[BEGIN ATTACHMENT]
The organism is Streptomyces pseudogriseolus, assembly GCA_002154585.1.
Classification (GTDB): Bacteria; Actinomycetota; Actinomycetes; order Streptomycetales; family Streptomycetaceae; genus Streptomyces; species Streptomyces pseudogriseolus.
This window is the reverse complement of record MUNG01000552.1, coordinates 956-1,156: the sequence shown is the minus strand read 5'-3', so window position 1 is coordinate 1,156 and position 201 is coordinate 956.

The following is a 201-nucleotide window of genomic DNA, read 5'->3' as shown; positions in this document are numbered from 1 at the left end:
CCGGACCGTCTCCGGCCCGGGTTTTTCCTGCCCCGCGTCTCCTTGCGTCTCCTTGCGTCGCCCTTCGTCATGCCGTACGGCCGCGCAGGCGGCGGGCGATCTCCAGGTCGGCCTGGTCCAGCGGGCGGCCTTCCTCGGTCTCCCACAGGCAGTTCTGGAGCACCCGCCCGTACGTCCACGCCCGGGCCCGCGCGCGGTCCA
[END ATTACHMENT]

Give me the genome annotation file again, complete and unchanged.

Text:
The organism is Streptomyces pseudogriseolus, assembly GCA_002154585.1.
Classification (GTDB): Bacteria; Actinomycetota; Actinomycetes; order Streptomycetales; family Streptomycetaceae; genus Streptomyces; species Streptomyces pseudogriseolus.
This window is the reverse complement of record MUNG01000552.1, coordinates 956-1,156: the sequence shown is the minus strand read 5'-3', so window position 1 is coordinate 1,156 and position 201 is coordinate 956.

The following is a 201-nucleotide window of genomic DNA, read 5'->3' as shown; positions in this document are numbered from 1 at the left end:
CCGGACCGTCTCCGGCCCGGGTTTTTCCTGCCCCGCGTCTCCTTGCGTCTCCTTGCGTCGCCCTTCGTCATGCCGTACGGCCGCGCAGGCGGCGGGCGATCTCCAGGTCGGCCTGGTCCAGCGGGCGGCCTTCCTCGGTCTCCCACAGGCAGTTCTGGAGCACCCGCCCGTACGTCCACGCCCGGGCCCGCGCGCGGTCCA